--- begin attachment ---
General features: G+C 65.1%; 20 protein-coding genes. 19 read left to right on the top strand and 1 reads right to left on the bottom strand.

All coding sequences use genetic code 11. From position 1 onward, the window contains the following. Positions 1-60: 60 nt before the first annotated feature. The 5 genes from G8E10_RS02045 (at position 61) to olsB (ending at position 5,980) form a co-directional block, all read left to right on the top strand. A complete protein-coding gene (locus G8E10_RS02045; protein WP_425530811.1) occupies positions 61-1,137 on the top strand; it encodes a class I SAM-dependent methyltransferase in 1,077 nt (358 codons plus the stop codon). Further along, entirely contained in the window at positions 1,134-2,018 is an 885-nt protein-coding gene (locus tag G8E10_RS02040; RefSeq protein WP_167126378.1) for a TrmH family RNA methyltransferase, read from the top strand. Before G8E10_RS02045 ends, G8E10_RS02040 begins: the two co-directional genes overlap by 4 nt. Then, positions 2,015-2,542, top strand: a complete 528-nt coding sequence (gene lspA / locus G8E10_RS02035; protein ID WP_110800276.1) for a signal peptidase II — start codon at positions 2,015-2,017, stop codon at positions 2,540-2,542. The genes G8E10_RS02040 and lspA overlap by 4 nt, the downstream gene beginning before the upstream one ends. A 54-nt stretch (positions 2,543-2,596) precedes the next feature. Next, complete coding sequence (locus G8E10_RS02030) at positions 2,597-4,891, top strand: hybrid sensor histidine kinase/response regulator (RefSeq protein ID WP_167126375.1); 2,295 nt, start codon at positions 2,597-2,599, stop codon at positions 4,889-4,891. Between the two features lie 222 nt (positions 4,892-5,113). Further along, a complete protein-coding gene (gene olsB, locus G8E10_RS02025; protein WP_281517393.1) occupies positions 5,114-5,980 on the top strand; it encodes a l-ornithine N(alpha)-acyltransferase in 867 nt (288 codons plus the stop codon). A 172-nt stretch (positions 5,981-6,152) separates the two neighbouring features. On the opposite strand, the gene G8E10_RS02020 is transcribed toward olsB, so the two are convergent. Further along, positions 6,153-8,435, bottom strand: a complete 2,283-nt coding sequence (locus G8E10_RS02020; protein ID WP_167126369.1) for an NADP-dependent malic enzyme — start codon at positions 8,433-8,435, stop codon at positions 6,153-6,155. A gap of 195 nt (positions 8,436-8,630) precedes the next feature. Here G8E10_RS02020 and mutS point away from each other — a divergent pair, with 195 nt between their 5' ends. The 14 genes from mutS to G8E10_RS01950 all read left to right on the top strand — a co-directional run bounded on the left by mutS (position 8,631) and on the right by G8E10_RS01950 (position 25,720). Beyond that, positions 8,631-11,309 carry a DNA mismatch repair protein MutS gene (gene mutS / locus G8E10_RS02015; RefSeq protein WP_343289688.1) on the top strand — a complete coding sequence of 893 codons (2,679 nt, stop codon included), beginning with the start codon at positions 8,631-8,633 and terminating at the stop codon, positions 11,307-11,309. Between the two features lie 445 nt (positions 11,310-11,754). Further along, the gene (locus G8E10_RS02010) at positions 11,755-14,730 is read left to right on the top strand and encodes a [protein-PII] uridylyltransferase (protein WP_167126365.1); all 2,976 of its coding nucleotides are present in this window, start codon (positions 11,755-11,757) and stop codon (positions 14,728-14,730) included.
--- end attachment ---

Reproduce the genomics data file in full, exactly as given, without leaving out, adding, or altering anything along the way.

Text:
General features: G+C 65.1%; 20 protein-coding genes. 19 read left to right on the top strand and 1 reads right to left on the bottom strand.

All coding sequences use genetic code 11. From position 1 onward, the window contains the following. Positions 1-60: 60 nt before the first annotated feature. The 5 genes from G8E10_RS02045 (at position 61) to olsB (ending at position 5,980) form a co-directional block, all read left to right on the top strand. A complete protein-coding gene (locus G8E10_RS02045; protein WP_425530811.1) occupies positions 61-1,137 on the top strand; it encodes a class I SAM-dependent methyltransferase in 1,077 nt (358 codons plus the stop codon). Further along, entirely contained in the window at positions 1,134-2,018 is an 885-nt protein-coding gene (locus tag G8E10_RS02040; RefSeq protein WP_167126378.1) for a TrmH family RNA methyltransferase, read from the top strand. Before G8E10_RS02045 ends, G8E10_RS02040 begins: the two co-directional genes overlap by 4 nt. Then, positions 2,015-2,542, top strand: a complete 528-nt coding sequence (gene lspA / locus G8E10_RS02035; protein ID WP_110800276.1) for a signal peptidase II — start codon at positions 2,015-2,017, stop codon at positions 2,540-2,542. The genes G8E10_RS02040 and lspA overlap by 4 nt, the downstream gene beginning before the upstream one ends. A 54-nt stretch (positions 2,543-2,596) precedes the next feature. Next, complete coding sequence (locus G8E10_RS02030) at positions 2,597-4,891, top strand: hybrid sensor histidine kinase/response regulator (RefSeq protein ID WP_167126375.1); 2,295 nt, start codon at positions 2,597-2,599, stop codon at positions 4,889-4,891. Between the two features lie 222 nt (positions 4,892-5,113). Further along, a complete protein-coding gene (gene olsB, locus G8E10_RS02025; protein WP_281517393.1) occupies positions 5,114-5,980 on the top strand; it encodes a l-ornithine N(alpha)-acyltransferase in 867 nt (288 codons plus the stop codon). A 172-nt stretch (positions 5,981-6,152) separates the two neighbouring features. On the opposite strand, the gene G8E10_RS02020 is transcribed toward olsB, so the two are convergent. Further along, positions 6,153-8,435, bottom strand: a complete 2,283-nt coding sequence (locus G8E10_RS02020; protein ID WP_167126369.1) for an NADP-dependent malic enzyme — start codon at positions 8,433-8,435, stop codon at positions 6,153-6,155. A gap of 195 nt (positions 8,436-8,630) precedes the next feature. Here G8E10_RS02020 and mutS point away from each other — a divergent pair, with 195 nt between their 5' ends. The 14 genes from mutS to G8E10_RS01950 all read left to right on the top strand — a co-directional run bounded on the left by mutS (position 8,631) and on the right by G8E10_RS01950 (position 25,720). Beyond that, positions 8,631-11,309 carry a DNA mismatch repair protein MutS gene (gene mutS / locus G8E10_RS02015; RefSeq protein WP_343289688.1) on the top strand — a complete coding sequence of 893 codons (2,679 nt, stop codon included), beginning with the start codon at positions 8,631-8,633 and terminating at the stop codon, positions 11,307-11,309. Between the two features lie 445 nt (positions 11,310-11,754). Further along, the gene (locus G8E10_RS02010) at positions 11,755-14,730 is read left to right on the top strand and encodes a [protein-PII] uridylyltransferase (protein WP_167126365.1); all 2,976 of its coding nucleotides are present in this window, start codon (positions 11,755-11,757) and stop codon (positions 14,728-14,730) included.